I had a super sweet girl recently ask me for tips and insights on starting a new business. I thought I would share what I told her in case it can help someone else too. I by no means think I know everything about starting a business, but so far this has worked for me...
I think the most challenging obstacle has been pretty simple....self doubt. It's easy to feel excited about your business when everything is going well, the real challenge is maintaining that excitement (or at least work ethic and dedication) when things aren't going as well. I don't think the way to go about starting a business is to assume if you plan everything perfectly you can avoid mistakes, because no matter how well you plan, there will be unexpected things that come up. It's how you approach those mistakes that makes the difference. I try to see them as learning experiences instead of it being the end of the world.
I started out with a day job that allowed me to start work early and get off early so I had the afternoons to work on my business (I worked at a coffee shop). It's pretty important to be able to have a steady income so you know you can pay your bills. If you are dependent on the income from your new business to pay your bills, and you find yourself in a money bind one month, it's tempting to say yes to projects you don't really want to do or discounts you know you shouldn't offer. You don't want to cheapen your work or give people discounts they may expect in the future that you won't be able to give again.
For me, a BIG thing I've learned is that it's all about patience and perseverance. Every year my business increased, but the saying about it taking 5 years for a business to really blossom has been totally true for me. At the five year mark (the beginning of this year) I could see that it was FINALLY HAPPENING! Real money and consistent orders and happy customers. So, you have to be patient and just keep on keeping on. I don't think there is a specific magic formula that makes a business succeed, it's just all about getting up and doing it every day, again and again, until one day you realize it's been a couple years and things are great and you can see how far you've come.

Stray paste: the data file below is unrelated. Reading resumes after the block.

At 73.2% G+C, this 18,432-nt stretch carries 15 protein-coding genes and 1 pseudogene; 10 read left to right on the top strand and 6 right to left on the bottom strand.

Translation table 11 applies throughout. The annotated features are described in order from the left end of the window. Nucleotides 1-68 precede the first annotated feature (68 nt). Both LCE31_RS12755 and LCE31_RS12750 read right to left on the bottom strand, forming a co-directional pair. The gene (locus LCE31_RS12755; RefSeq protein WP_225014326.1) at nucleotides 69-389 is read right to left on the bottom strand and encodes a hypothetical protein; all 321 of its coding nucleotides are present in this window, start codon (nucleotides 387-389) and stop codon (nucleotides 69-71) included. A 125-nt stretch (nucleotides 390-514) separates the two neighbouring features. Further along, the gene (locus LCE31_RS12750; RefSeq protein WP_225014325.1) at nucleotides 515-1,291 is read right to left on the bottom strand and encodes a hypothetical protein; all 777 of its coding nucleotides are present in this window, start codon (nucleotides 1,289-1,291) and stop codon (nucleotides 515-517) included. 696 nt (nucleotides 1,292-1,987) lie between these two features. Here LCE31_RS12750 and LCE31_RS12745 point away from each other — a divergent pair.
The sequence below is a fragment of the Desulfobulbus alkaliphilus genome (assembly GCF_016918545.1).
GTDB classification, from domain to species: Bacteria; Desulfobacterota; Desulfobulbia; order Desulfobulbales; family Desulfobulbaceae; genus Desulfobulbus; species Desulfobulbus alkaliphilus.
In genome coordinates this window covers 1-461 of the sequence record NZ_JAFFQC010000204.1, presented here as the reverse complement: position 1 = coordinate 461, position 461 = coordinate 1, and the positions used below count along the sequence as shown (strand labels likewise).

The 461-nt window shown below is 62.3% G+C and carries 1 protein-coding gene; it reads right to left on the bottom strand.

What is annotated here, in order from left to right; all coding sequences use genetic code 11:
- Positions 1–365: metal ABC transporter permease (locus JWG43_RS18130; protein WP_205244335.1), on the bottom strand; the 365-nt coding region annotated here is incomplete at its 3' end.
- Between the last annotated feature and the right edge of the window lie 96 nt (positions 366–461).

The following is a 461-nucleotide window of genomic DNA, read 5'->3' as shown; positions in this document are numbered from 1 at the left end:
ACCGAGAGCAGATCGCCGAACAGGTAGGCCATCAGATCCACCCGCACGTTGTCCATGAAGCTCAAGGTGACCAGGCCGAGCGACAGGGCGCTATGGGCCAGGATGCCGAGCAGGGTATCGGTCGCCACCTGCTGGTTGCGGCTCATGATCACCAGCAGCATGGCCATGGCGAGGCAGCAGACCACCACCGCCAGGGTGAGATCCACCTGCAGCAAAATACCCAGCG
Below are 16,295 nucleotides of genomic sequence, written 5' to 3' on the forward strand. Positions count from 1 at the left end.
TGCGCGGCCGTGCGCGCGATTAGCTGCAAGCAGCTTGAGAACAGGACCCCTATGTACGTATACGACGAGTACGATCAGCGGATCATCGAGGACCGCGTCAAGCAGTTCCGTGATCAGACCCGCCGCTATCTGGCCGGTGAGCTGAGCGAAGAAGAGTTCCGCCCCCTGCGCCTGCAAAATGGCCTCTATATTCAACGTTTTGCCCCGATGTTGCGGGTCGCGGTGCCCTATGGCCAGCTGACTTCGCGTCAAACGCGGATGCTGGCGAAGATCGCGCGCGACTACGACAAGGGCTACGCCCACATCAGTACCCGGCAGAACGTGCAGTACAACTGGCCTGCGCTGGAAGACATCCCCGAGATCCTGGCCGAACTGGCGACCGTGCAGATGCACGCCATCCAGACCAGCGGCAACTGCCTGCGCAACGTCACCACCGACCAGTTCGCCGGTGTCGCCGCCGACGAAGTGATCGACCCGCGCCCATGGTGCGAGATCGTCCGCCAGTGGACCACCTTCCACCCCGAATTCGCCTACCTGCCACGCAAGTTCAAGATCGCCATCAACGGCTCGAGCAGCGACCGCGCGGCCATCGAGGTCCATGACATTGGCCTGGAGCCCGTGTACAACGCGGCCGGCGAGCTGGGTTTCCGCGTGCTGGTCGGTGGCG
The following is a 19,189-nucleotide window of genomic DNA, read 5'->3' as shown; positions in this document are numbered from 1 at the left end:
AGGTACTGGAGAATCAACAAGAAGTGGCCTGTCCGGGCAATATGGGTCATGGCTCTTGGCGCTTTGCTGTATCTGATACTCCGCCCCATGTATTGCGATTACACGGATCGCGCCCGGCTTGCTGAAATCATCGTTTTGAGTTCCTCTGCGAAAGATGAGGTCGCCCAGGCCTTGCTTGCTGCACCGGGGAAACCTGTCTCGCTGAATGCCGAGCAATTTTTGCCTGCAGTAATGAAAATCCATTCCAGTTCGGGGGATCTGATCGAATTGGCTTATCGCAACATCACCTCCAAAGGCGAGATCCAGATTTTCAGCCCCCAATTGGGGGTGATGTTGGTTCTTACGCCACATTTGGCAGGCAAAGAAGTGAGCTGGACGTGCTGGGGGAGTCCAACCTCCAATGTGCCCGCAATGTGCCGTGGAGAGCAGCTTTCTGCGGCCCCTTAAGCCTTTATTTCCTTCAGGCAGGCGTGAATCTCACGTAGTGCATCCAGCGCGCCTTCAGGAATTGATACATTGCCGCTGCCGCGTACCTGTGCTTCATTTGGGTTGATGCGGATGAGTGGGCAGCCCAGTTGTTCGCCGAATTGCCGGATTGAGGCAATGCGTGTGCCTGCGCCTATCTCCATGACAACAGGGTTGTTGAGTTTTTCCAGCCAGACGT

Work life balance is pretty difficult, it ebbs and flows. In the beginning there is not much balance because you can't help it, you're so excited and obsessed with this new venture it's all you want to do! But that's how you should feel, extremely excited! The longer you do it, the more balance you will find.
I stay inspired by creative business podcasts, and I read a lot of the Shopify blog posts to help me constantly improve my website. I also attend The Rising Tide Tuesday's Together meet-ups, they're a great way to feel less isolated and connect with other creatives.
Don't feel like you have to wait until everything is perfect to start, or you never will because it will never feel "ready." Don't worry too much over your branding and little details like that at first, just get it going when you have products you are ready to sell and jump in! I started on Etsy and moved to Shopify later on (I highly recommend Shopify if you are going to be selling products online).
Utilize social media, it's a great way to connect and stay inspired and show others what you make. Nerd out on SEO as much as you can. Find an accountant and work with one, paying quarterly taxes has saved my sanity :-)
You don't need to invest in all the fancy expensive machines and large bolts of leather upfront. In the beginning I sewed on a refurbished $100 sewing machine from Amazon and bought fabric in smaller quantities as I could afford it. Slowly I bought myself nicer machines and big bolts of fabric, but it doesn't need to be like that right away. In fact, I think it's better not to. My style and fabric choices have evolved so much over the years, you don't want a bunch of fabric stock that you no longer feel represents your aesthetic.
Stay true to what you know you want. It's easy to get distracted by what other creative people are doing, or the good intentions of others opinions and suggestions.